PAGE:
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    October 

    Steel Trader Fraud Hurting Chinese Banks  

    With the slowdown in China’s economic growth claiming headline casualties from sellers of luxury goods to shipping companies, a new report says the debt problems of a less visible victim – the Chinese steel trader – could impact China’s banks. (Wall Street Journal)

      

    Former Deloitte Partner Gets Prison Term For Insider Trading  

    A former vice chairman of Deloitte LLP was sentenced to 21 months in prison today after pleading guilty in August to one count of insider trading. (Chicago Business)

      

    Bank Of America Sued For Alleged Mortgage Fraud  

    The Justice Department is seeking $1 billion from Bank of America, alleging the bank committed fraud by selling defective mortgages from a program it says was known within the bank as "the Hustle." (CNN)

      

    Advise Clients On Fraud Rules  

    Tough new SFO policies mean, "having ‘adequate procedures’ in place to prevent bribery is even more important than before." (The Lawyer)

      

    Fugitive On Run Over $75M Fraud Caught   

    Three years after going on the run from a $75M mortgage fraud in the U.S., Scott Cavell will be delivered into the waiting arms of the FBI this week. (Independent)

      

    How To Monetize A Hacked PC   

    "If it has value and can be resold, you can be sure there is a service or product offered in the cybercriminal underground to monetize it." (Krebs on Security)

      

    Corporate Earnings Manipulated One-Fifth Of The Time, CFOs Say   

    About 20 percent of companies “manage” their books to mischaracterize their economic performance, according to a recent survey of chief financial officers conducted by economists at Duke and Emory Universities. (Huffington Post)

      

    How Pennies Add Up in a Securities Fraud Case  

    What sometimes gets overlooked is how conduct involving relatively small amounts can add up to millions of dollars if allowed to go on long enough. (New York Times)

      

    Authorities Charge 91 in $430 Million Medicare Fraud  

    Ninety-one people including doctors, nurses and other medical professionals were charged criminally in a new sweep of Medicare fraud involving seven U.S. cities and $430 million in alleged false billing. (Reuters)

      

    Investigation Into Bank Bailout Fraud Leads to Tax Charges  

    It was a story of greed, corruption and yes, more than a little bit of tax fraud. (Forbes)

      

    House Votes To Expand Protections For Federal Whistleblowers Who Expose Fraud, Waste And Abuse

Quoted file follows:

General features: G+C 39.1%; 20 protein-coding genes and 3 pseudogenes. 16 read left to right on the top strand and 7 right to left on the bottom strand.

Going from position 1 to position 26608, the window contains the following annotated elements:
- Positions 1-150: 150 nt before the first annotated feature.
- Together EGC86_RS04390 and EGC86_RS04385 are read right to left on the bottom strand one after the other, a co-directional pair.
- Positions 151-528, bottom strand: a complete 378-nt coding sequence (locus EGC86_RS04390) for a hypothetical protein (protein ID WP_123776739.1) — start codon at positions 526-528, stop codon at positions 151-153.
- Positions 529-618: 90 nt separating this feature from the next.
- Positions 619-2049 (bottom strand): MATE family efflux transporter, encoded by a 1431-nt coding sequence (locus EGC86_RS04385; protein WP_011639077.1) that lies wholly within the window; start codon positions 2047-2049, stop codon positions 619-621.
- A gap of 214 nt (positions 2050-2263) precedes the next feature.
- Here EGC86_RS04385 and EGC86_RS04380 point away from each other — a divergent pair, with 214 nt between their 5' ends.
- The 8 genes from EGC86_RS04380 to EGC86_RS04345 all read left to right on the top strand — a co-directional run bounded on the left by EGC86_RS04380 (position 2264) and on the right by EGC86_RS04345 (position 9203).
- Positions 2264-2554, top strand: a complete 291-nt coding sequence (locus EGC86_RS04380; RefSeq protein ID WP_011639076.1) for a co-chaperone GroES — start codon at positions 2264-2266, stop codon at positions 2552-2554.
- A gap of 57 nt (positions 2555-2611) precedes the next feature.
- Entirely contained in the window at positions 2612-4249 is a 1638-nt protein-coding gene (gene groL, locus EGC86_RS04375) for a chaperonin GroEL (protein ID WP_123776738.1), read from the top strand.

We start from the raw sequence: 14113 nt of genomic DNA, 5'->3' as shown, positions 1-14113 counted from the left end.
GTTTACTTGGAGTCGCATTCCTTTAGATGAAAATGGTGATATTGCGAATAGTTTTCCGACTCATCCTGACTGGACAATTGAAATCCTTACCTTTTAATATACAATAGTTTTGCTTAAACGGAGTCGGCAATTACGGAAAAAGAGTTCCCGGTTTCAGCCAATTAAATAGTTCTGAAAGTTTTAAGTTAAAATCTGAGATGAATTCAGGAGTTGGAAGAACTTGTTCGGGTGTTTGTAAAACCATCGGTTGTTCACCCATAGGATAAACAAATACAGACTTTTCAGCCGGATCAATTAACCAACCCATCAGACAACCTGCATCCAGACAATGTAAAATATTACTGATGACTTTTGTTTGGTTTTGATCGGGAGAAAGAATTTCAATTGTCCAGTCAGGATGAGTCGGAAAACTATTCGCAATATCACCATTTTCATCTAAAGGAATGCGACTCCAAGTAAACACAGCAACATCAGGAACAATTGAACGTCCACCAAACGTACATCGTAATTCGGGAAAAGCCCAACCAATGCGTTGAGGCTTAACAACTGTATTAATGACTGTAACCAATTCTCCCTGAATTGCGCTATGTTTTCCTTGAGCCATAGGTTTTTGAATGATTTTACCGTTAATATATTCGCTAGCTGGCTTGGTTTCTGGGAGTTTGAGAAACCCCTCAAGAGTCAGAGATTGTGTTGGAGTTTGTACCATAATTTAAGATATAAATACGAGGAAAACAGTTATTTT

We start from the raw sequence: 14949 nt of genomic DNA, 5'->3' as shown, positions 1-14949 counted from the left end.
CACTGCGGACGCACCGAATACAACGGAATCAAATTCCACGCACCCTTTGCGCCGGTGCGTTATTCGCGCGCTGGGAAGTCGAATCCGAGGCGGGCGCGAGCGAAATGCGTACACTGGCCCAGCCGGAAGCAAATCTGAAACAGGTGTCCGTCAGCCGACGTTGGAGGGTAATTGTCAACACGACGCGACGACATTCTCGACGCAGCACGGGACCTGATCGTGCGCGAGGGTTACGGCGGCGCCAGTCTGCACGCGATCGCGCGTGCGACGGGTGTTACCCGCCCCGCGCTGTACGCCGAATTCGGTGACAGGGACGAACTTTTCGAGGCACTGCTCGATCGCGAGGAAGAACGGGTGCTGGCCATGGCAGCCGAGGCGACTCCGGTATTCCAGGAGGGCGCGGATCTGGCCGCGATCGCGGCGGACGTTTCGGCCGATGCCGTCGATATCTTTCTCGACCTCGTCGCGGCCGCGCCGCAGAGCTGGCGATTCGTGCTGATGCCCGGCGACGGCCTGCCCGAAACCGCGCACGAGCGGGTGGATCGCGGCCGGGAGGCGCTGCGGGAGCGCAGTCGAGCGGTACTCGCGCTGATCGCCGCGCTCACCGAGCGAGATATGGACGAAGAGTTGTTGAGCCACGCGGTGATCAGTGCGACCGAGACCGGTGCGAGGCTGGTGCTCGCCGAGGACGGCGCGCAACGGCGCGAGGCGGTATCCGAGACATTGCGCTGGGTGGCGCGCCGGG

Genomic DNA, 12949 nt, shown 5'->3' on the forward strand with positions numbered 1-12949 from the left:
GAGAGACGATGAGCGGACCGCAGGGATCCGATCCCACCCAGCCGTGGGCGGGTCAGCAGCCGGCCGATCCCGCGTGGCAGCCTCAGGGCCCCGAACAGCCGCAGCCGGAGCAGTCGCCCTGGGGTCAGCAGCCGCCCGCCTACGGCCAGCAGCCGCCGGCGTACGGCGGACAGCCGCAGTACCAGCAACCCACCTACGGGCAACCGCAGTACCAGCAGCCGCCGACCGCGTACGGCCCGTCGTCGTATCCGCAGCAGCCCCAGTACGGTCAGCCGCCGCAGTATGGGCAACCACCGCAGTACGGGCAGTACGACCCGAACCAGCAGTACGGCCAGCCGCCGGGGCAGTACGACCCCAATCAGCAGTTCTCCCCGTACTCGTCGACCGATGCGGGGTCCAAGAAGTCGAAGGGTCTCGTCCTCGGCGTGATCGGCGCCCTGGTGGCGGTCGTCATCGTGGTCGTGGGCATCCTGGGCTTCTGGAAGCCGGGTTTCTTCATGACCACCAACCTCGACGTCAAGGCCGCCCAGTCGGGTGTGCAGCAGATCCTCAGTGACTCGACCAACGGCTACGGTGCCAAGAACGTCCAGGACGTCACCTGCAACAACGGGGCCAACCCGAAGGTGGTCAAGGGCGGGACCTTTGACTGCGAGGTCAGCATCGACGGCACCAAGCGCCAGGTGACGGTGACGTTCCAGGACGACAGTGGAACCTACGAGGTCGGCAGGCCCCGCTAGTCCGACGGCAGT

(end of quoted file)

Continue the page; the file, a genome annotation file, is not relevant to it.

The House voted to significantly expand protections for federal employees who expose fraud, waste and abuse and make it easier to punish supervisors who try to retaliate against the whistleblowers. (Washington Post)

      

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    September 

    Guilty Pleas in Trial Over Olympus Scandal  

    Olympus, the maker of cameras and medical equipment, and three of its former executives pleaded guilty to charges related to the $1.7 billion accounting cover-up in one of the biggest corporate scandals in Japan. (New York Times)

      

    Alcatel-Lucent Unit Settles Fraud Claim For $4.2 Million  

    A subsidiary of Alcatel-Lucent SA has agreed to pay $4.2 million to settle allegations by the U.S. government that it submitted misleading information while working on a military contract. (Chicago Tribune)

      

    Fraud Rings Take Aim At College Aid   

    "The participants in these fraud rings see these schemes as a quick way to make easy money," Kathleen Tighe, inspector general for the U.S. Department of Education, said. (U-T San Diego)

      

    NYSE Fined $5M For Sharing Data With Clients Before Public  

    The fine marks the first-ever SEC financial penalty against an exchange. (Forbes)

      

    Most States Slow To Confront Corporate ID Theft  

    Lax business registration systems are the norm in the U.S., and they're also a common denominator in business identity theft scams. (IT World)

      

    Warning Signs of Elderly Financial Fraud  

    Older adults are frequent victims of financial fraud, but there often are telltale signs that can help family members recognize something is amiss. (Wall Street Journal)

      

    Ex-Porsche CFO ‘Aghast’ at Criminal Case Over Bank Loan  

    Former Porsche SE Chief Financial Officer Holger Haerter told a German court on the first day of his trial that he didn’t make misleading statements in 2009 when the company refinanced a 10 billion-euro loan ($12.5 billion). (Bloomberg)

      

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    August 

    China's Fraud-Hit Suntech Strikes More Trouble In Italy  

    An Italian court has filed criminal charges against an investment fund controlled by China's Suntech Power Holdings, the world's largest maker of solar panels, accusing it of illegally building solar farms to milk state subsidies. (Reuters)

      

    Poland Files New Fraud Charge In Financial Scheme  

    Polish prosecutors filed a new charge of fraud against a man who ran a nationwide financial scheme that allegedly cheated thousands clients for millions of euros. (BusinessWeek)

      

    Fraud, Culture and the Law: Can China Change?  

    The persistence and extent of fraud in China, despite a near constant string of crackdowns and arrests, raises fundamental questions about cultural forces in Chinese society that limit the reach of law. (Wall Street Journal)